Updated: Sep 3
Are you looking to take your tennis club program to the next level?
Hiring a good coach can make all the difference.
But with so many options, how do you find the best coach for your team? Will they fit your culture, philosophy and style?
In this blog post, I will give you all the tips and tricks to find the perfect tennis instructors near you.
We'll cover everything from qualifications and experience to job responsibilities and cultural fit.
Whether you're looking for an assistant coach or a head coach, this article will help you make the right hiring decision.
So let's get started and find a great way of finding the best coach for your local tennis club today!
Qualifications and experience
Let's start at the level of coach you wish to hire or employ. In a recent article, we looked at How to become a tennis coach and the various levels of coaching.
Qualifications are, in reality, just a signal that the coach has conducted some formal qualifications, and they shouldn't measure how good the coach is.
I know some great level 1 tennis coaches and pretty shocking level 5 tennis coaches.
The higher the levels does not always mean they are a good tennis coach.
In the UK, the qualification pathway splits from level four onwards into Performance and Development. The performance pathway provides coaches with more player development-specific skills, and the development pathway is for coaches who wish to run and manage programs.
This could be a good starting point for what type of coach you are looking for.
You may also look at how many days of formal training the coach has conducted. A Level 3 Coach awarded in the UK is roughly 14 days, and a PTR or RPT coach award is generally much lower.
Again, I would use the qualification to guide how much formal training the coach has conducted.
However, there is no substitute to experience.
The coach's experience is probably a better guide, and you should request the coach outlines their relevant experience in their cover letter.
Has the coach delivered a similar training program to yours? Are they experienced in showing results within the age group or participated in providing group tennis lessons for recreational players, for example?
You may wish to look at how many years of experience the coach has and if they enjoy conducting private lessons or group lessons.
I would suggest you be wary of players who talk about their laying background, and you are hiring a coach, not a player. There is little benefit in hiring professional players if you're looking for someone to work in your local tennis clubs community program. They may be an attraction to your players but may struggle to relate or connect with your clients.
A professional tennis coach may be helpful if you are a performance centre or a club looking for a coach to work with professional or aspiring players.
You must advertise and discuss the job's role and responsibilities.
I firmly believe that every tennis coach's role and responsibility is to inspire, motivate and develop competitive tennis players at every level.
As a coach, my role is to develop every player to their full potential, no matter their level.
The coach will impact your tennis program in terms of attraction and retention, and you must outline how the coach will be responsible towards these key performance indicators.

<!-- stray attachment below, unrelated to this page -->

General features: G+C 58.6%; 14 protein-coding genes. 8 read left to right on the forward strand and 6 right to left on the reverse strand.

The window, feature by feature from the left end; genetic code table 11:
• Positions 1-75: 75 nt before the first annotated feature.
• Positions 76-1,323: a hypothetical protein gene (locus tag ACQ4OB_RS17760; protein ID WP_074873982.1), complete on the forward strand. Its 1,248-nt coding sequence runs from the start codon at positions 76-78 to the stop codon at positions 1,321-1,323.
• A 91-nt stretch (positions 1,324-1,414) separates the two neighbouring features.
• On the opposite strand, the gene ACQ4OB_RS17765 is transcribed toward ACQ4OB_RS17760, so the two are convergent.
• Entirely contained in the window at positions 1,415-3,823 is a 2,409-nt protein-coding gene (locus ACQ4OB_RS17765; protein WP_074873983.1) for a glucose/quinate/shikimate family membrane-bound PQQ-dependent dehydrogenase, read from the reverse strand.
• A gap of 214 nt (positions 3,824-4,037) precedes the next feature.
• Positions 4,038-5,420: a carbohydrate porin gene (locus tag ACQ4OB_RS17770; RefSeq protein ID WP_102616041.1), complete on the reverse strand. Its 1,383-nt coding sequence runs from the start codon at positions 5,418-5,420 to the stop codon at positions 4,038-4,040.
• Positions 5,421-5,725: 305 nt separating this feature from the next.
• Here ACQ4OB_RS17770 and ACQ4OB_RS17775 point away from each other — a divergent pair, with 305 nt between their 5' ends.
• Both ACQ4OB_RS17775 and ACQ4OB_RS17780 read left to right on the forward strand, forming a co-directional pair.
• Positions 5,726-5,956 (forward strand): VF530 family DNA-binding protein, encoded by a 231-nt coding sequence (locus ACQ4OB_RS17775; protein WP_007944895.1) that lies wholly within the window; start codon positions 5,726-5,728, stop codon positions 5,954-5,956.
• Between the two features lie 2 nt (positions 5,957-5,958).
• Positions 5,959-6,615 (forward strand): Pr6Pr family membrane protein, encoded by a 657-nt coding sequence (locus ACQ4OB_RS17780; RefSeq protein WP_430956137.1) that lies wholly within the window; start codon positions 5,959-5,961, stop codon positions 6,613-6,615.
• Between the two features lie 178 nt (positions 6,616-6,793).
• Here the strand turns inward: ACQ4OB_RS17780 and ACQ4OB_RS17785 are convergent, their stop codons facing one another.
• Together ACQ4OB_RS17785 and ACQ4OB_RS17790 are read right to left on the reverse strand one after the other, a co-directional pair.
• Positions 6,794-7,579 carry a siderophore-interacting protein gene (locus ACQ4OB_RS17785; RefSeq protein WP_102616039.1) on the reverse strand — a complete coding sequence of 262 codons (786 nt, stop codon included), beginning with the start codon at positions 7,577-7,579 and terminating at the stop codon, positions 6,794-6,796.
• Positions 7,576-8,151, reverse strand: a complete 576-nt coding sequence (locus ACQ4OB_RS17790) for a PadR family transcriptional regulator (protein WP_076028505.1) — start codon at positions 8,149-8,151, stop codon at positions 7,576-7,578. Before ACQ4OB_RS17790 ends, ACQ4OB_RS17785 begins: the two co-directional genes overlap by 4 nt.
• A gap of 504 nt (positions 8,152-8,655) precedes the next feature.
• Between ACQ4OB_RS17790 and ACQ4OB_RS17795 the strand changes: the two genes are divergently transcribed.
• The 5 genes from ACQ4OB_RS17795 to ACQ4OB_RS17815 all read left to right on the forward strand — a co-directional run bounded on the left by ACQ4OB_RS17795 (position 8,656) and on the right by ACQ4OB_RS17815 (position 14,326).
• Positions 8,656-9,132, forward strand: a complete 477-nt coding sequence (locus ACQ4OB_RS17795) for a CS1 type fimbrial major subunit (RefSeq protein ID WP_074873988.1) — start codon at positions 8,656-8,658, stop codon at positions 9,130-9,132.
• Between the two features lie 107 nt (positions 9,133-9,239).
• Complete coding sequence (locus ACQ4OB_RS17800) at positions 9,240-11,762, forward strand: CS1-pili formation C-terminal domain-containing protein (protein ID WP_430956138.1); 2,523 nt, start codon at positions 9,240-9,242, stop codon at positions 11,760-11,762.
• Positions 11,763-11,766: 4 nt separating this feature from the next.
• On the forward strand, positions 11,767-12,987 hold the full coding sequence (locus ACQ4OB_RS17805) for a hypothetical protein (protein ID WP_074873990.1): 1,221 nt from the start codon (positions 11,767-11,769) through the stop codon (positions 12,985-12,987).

The best tennis coaches will plan, reflect and develop lesson plans and syllabus to meet the needs and demands of the players. A passionate tennis coach will bring commitment and professionalism to every lesson regarding delivery and appearance.
You should be clear about the set schedule of tennis lessons the coach may be asked to conduct, how private tennis lesson work if they help clean the tennis court or drag the clay courts at the end of a day's work etc.
Will your coach travel to tournaments, be available to work school holidays, and would the successful candidates be requested to attend regular team meetings?
Be clear about the role, its responsibilities and demands from the start.
What is the recruitment process for the coach?
Will they be requested to show their tennis skills in the first lesson? If you invite them to conduct a lesson, inform them of the level, give them a background on the group's level, what they enjoy and previous lessons. The more information you provide the coach, the better.
I would also encourage giving hints about your club's style and philosophy.
Are you a constraint-led, game-based, or basket-feeding technical-style club?
Explain the steps involved in the recruitment process, including how candidates can apply, what selection criteria will be used and the timeline for the recruitment process.
This will give the coach a feel for your style and help them decide if it's similar to their style.
What type of interview is in place? Give the coach some guidance on what to wear! I always have a dilemma with this! Do I dress in a shirt and tie and risk being overdressed, or wear my coaching clothes and chance being under-dressed?
Help the coach out and state what you would like to see in the interview invitation.
Try and avoid basic interview questions. In my experience, 99% of interview answers are what they want you to hear. Stock, standard answers they know will get some points in the interview.
After three weeks, you stop seeing the 'I am always reliable' side of the coach, and they are now always late.
I often get coaches into 'role-playing' situations in an interview, and I want to see how well the coach communicates and sells me a vision.
A common one I use is 'Sell me this pen'. I want to see if the coach can identify 'why' I need the pen, the benefits of the pen and make us buy in. This is the same as tennis coaching. We need to sell the why and the befits and get buy-in from the players.